de la Croix and Dottori, 2008


This paper analyses the very distinct population patterns of two remote islands in the Pacific Ocean: Eastern Island and Tikopia. While Tikopians managed to control population growth and natural resources usage, the inhabitants of Eastern Island engaged in clan competition for the control of resources, leading to overpopulation and overexplotation of resources.

A key aspect of this paper is the especial role of fertility. Most papers assume that parents derive some utility from having children. However, in de la Croix and Dottori, fertility is the result of a Nash bargaining process for the control of resources. In particular, a larger population, facilitated by having more children, raises the value of the fallback option during the negotiation process. Consequently, individuals optimally decide to have more children, because this implies a better bargaining position. In this sense, equilibrium-level fertility rates result from the complementarities between different groups’ fertility decisions. However, the externalities of a higher fertiltiy rate are not internalised and, in the long run, population explodes, leading to a natural catastrophe.

Historical data

Based on data from archaeological studies, it has been estimated that the population of Eastern Island increased very little between 400CE (100 people by that time) and 110CE, and from then on, it exploded, reaching 10000 people during 1400-1600CE. The effects of the population race could be perceived by 1600CE: food consumption declined and population plummeted during the 17th century. By 1772, when Europeans arrived at Eastern Island, the total population was around 3000 people. In parallel, data about forests in Eastern Island indicate that upon the arrival of the first settlers during 400CE, tree-cutting begun. By 1400CE, deforestation had reached its peak and when the Europeans arrived, there were basically no trees in the island.


Meanwhile, Tikopia was settled around 900BCE and people lived by slash and burn agriculture. By 100BCE, due to decreasing returns from natural resources, pig breeding began, lasting until the 17th century, when Tikopians abandoned it because pigs required too many resources. Total population stabilized at around 1200 people and was kept at that level by purposeful mechanisms: celibacy, abortion, infanticide, sea exploration by young males, etc.

The model

De la Croix and Dottori work using the OLG framework. In the paper, agents live for two periods. However, important decisions are taken at the clan level, which acts as a representative agent. Clans (and individuals) are rational, have perfect foresight and take the actions of the other clans as given. The timing is as follows:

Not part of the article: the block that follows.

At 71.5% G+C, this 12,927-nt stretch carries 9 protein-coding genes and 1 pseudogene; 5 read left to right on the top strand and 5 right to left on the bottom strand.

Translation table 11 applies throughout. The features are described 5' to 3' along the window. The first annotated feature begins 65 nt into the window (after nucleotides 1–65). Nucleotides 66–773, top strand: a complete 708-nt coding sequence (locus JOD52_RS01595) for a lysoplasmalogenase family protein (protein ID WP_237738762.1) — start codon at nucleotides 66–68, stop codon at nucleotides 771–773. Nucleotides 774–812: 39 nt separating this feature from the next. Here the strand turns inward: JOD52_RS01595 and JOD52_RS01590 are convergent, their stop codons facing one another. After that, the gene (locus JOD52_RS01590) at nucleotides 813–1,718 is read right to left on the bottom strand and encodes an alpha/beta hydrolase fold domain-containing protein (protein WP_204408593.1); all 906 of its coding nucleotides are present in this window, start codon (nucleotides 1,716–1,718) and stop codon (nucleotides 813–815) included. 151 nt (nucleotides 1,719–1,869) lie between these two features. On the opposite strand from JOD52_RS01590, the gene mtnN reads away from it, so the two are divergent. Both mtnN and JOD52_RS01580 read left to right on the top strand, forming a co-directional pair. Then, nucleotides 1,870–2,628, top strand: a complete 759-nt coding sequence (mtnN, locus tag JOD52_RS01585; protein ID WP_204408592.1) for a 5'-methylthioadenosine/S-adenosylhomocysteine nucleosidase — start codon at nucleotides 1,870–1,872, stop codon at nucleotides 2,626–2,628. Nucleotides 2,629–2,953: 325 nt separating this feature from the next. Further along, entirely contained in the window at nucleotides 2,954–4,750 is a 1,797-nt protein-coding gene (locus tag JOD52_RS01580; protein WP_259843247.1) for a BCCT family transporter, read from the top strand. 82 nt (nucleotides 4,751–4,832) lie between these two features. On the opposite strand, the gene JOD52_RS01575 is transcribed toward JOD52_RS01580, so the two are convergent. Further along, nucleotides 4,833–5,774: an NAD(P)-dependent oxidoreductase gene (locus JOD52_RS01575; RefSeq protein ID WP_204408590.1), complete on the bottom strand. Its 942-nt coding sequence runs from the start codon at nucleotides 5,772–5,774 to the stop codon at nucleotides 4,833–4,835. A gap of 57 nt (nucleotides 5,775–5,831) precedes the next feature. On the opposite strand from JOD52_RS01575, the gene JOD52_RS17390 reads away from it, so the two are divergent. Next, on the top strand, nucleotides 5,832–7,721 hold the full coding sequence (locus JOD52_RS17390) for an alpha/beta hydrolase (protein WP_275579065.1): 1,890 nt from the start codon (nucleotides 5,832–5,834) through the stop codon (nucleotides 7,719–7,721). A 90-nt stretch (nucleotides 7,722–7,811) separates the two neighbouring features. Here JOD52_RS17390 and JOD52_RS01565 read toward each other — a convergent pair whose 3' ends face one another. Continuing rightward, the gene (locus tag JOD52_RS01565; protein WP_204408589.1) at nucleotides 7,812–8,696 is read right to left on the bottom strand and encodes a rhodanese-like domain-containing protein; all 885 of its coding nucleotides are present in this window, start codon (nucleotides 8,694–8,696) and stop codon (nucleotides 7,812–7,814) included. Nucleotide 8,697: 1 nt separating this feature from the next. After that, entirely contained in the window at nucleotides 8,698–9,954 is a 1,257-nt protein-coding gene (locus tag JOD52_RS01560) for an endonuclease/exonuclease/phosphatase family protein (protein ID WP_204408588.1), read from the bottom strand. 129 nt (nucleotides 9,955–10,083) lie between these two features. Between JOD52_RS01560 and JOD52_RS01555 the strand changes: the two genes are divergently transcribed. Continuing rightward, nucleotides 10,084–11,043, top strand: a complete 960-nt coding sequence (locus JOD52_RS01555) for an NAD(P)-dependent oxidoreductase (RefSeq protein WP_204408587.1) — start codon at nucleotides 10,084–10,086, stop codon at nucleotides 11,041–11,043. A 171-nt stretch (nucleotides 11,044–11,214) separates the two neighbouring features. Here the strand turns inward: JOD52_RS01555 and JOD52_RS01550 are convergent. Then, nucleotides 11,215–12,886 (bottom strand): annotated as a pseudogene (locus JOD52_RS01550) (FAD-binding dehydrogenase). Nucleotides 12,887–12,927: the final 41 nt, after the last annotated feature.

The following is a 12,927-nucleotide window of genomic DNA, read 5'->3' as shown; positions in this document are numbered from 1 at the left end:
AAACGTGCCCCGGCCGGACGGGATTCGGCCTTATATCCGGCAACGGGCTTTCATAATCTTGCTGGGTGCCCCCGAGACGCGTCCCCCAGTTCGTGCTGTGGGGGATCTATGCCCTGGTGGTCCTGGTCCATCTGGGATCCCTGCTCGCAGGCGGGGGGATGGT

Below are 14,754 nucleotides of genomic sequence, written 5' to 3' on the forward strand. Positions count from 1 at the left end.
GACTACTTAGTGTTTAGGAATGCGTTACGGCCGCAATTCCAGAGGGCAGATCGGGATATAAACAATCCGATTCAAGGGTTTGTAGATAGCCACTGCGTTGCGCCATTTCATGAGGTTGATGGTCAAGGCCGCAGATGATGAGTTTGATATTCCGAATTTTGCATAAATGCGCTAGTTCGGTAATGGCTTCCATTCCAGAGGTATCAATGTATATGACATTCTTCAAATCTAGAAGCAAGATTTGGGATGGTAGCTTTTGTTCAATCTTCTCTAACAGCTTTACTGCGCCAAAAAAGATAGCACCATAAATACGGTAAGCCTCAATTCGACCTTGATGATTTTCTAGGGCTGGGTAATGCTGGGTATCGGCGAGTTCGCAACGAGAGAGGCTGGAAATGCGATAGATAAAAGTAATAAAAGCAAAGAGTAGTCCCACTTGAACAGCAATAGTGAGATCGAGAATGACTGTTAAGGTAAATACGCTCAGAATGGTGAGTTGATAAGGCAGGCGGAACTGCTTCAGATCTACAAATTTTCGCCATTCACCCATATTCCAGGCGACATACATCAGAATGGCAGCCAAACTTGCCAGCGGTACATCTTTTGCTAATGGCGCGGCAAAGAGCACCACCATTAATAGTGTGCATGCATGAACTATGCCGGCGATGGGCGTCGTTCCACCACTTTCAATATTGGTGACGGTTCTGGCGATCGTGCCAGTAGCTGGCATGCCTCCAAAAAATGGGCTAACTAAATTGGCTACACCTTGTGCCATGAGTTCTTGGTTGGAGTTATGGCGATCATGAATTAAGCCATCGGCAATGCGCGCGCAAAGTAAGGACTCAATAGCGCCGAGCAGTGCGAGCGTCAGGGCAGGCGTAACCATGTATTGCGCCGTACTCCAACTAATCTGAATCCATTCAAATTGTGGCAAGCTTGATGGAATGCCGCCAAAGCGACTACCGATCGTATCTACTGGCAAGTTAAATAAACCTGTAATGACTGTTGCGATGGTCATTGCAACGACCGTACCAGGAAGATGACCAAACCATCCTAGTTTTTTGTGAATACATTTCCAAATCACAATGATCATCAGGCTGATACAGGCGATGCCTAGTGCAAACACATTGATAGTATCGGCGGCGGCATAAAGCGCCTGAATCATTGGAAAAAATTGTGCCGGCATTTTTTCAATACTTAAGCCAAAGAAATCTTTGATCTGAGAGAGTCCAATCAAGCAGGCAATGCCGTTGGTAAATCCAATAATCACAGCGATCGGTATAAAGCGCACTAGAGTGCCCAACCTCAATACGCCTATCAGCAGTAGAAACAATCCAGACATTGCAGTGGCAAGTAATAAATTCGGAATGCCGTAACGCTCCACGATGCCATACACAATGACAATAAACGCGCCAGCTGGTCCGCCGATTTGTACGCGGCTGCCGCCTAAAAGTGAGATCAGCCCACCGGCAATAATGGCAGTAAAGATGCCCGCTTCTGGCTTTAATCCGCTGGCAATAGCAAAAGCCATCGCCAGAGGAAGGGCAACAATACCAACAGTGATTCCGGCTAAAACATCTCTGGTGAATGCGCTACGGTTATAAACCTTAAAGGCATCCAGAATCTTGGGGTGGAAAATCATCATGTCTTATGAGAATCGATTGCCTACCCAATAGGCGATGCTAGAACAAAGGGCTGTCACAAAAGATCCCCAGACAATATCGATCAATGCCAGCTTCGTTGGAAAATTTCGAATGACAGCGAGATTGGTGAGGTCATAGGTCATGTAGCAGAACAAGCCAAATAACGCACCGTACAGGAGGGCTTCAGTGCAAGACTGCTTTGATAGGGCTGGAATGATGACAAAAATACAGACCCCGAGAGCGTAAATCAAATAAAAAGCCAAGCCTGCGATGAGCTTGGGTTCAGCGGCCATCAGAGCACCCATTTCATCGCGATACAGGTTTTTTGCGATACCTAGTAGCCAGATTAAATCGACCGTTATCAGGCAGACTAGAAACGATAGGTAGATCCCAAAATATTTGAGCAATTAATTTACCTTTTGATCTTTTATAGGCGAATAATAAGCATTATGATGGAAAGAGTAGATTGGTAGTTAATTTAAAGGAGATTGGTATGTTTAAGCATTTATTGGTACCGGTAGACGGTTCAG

1. Each clan chooses its fertility level,
  2. A Nash-Cournot fertility equilibrium level arises,
  3. Crops are cultivated and shared between clans following a non-cooperative bargaining process.

For simplicity, the island is populated by two opposed clans, all individuals belong to one clan only and they cannot change clan.


Clan $i$ at time $t$ consists of $N_{i,t}$ adults. Adults work, support their parents and have children. Old agents only consume what their children provide for them.1 Total utility is given by: $$U_{i,t} = c_{i,t} + \beta d_{i,t+1},$$ where $c_{i,t}, d_{i,t+1}$ represents consumption when adult and old, respectively.


The income of an adult agent is $y_{i,t}$. Each adult has to support his parents by giving them some resources. However, support for parents is not linear, but rather it depends on the number of siblings. In particular, each sibling contributes the following share of his income: $$\frac{\tau}{1+n_{i,t-1}},$$ where $\tau \in (0,1)$. Clearly, the contribution decreases with the number of siblings.

Consequently, an agent in his old age who had $n_{i,t}$ children receives, as total old age support, $$d_{i,t+1} = n_{i,t}\frac{\tau}{1+n_{i,t}}y_{i,t+1}.$$

Lastly, since total income is distributed between consumption and supporting parents $\left(y_{i,t} = c_{i,t} + \frac{\tau}{1+n_{i,t-1}} y_{i,t}\right)$, consumption when young is just: $$c_{i,t} = \left( 1 - \frac{\tau}{1+n_{i,t-1}}\right)y_{i,t}.$$


The population of each clan evolves according to the chosen fertility level: $$N_{i,t+1} = N_{i,t}n_{i,t}.$$


Production depends only on land. The amount of land is fixed at $L$, and total factor productivity depends on the available natural resources $R_t$. $$Y_{i,t} = A(R_t)L.$$

The dynamics of resources follow the paper by Matsumoto (2002): $$R_{t+1} = \left(1 +\delta - \delta \frac{R_t}{K} - b (N_{1,t} + N_{2,t})\right)R_t,$$ where $K > 0$ is the carrying capacity (maximum possible number of resources), $\delta > 0$ is the growth rate of resources while $b>0$ measures the effect of population on resources.


We denote by $\theta_t$ the share of crops $Y_t$ that Group 1 appropriates. Therefore, each adult in Groups 1 and 2 obtains: $$y_{1,t} = \theta_t \frac{Y_t}{N_{1,t}},$$ $$y_{2,t} = (1-\theta_t) \frac{Y_t}{N_{2,t}}.$$

There are no property rights on the island, and groups have to bargain to decide how to split the total porduction $Y_{t}$. This bargaining process is non-cooperative and, if no agreement is reached, clans will battle to appropriate the entire production.